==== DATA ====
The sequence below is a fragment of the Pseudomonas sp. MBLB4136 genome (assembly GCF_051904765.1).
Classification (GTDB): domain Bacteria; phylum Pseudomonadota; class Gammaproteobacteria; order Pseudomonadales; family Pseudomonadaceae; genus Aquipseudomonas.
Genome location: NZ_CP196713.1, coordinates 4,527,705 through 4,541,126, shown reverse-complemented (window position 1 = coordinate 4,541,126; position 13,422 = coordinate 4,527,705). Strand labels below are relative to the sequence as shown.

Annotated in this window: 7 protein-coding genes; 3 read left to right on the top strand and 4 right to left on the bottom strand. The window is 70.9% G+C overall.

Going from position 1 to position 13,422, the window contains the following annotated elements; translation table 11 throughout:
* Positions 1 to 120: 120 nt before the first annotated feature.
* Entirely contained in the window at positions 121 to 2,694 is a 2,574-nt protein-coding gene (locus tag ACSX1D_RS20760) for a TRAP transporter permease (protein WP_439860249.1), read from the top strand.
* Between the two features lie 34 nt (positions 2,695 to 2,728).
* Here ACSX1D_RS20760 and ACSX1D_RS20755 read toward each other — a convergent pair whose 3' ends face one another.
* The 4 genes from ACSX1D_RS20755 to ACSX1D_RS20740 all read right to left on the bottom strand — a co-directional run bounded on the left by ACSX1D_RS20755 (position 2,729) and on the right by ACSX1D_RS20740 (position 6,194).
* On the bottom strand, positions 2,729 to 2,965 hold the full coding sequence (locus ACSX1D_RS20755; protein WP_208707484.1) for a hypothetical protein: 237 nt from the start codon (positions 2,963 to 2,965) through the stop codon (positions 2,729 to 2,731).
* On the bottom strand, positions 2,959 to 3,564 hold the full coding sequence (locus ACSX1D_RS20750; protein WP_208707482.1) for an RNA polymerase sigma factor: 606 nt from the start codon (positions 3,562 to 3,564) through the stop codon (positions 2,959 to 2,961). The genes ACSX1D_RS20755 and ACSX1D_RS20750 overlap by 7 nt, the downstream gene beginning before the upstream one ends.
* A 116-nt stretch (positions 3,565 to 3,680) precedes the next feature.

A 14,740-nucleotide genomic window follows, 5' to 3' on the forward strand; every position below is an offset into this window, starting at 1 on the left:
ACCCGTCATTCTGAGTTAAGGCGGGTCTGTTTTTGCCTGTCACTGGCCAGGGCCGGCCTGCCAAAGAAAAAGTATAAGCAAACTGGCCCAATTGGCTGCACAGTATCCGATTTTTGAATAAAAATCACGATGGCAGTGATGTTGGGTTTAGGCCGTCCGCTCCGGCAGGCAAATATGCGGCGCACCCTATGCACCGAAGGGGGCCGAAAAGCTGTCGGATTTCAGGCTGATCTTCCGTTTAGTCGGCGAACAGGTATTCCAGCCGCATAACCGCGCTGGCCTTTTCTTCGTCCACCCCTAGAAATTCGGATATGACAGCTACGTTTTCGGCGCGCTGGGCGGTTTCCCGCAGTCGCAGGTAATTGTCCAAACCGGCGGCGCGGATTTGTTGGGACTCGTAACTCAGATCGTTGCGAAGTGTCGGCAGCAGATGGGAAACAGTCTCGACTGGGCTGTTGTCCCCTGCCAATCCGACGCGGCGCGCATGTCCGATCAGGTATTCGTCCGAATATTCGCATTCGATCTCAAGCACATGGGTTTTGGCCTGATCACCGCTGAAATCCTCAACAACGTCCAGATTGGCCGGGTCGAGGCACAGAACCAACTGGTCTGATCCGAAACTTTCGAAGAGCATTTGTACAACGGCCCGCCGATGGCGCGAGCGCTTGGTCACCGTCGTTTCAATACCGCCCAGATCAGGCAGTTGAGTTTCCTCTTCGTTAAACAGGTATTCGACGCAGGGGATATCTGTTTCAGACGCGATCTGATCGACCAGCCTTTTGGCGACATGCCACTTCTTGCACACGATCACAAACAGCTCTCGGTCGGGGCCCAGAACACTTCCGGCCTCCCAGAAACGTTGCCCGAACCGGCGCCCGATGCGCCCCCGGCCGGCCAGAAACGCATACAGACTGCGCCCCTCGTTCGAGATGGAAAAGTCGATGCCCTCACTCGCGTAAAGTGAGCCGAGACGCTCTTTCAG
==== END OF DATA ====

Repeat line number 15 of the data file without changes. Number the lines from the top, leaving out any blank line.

ACCCGTCATTCTGAGTTAAGGCGGGTCTGTTTTTGCCTGTCACTGGCCAGGGCCGGCCTGCCAAAGAAAAAGTATAAGCAAACTGGCCCAATTGGCTGCACAGTATCCGATTTTTGAATAAAAATCACGATGGCAGTGATGTTGGGTTTAGGCCGTCCGCTCCGGCAGGCAAATATGCGGCGCACCCTATGCACCGAAGGGGGCCGAAAAGCTGTCGGATTTCAGGCTGATCTTCCGTTTAGTCGGCGAACAGGTATTCCAGCCGCATAACCGCGCTGGCCTTTTCTTCGTCCACCCCTAGAAATTCGGATATGACAGCTACGTTTTCGGCGCGCTGGGCGGTTTCCCGCAGTCGCAGGTAATTGTCCAAACCGGCGGCGCGGATTTGTTGGGACTCGTAACTCAGATCGTTGCGAAGTGTCGGCAGCAGATGGGAAACAGTCTCGACTGGGCTGTTGTCCCCTGCCAATCCGACGCGGCGCGCATGTCCGATCAGGTATTCGTCCGAATATTCGCATTCGATCTCAAGCACATGGGTTTTGGCCTGATCACCGCTGAAATCCTCAACAACGTCCAGATTGGCCGGGTCGAGGCACAGAACCAACTGGTCTGATCCGAAACTTTCGAAGAGCATTTGTACAACGGCCCGCCGATGGCGCGAGCGCTTGGTCACCGTCGTTTCAATACCGCCCAGATCAGGCAGTTGAGTTTCCTCTTCGTTAAACAGGTATTCGACGCAGGGGATATCTGTTTCAGACGCGATCTGATCGACCAGCCTTTTGGCGACATGCCACTTCTTGCACACGATCACAAACAGCTCTCGGTCGGGGCCCAGAACACTTCCGGCCTCCCAGAAACGTTGCCCGAACCGGCGCCCGATGCGCCCCCGGCCGGCCAGAAACGCATACAGACTGCGCCCCTCGTTCGAGATGGAAAAGTCGATGCCCTCACTCGCGTAAAGTGAGCCGAGACGCTCTTTCAG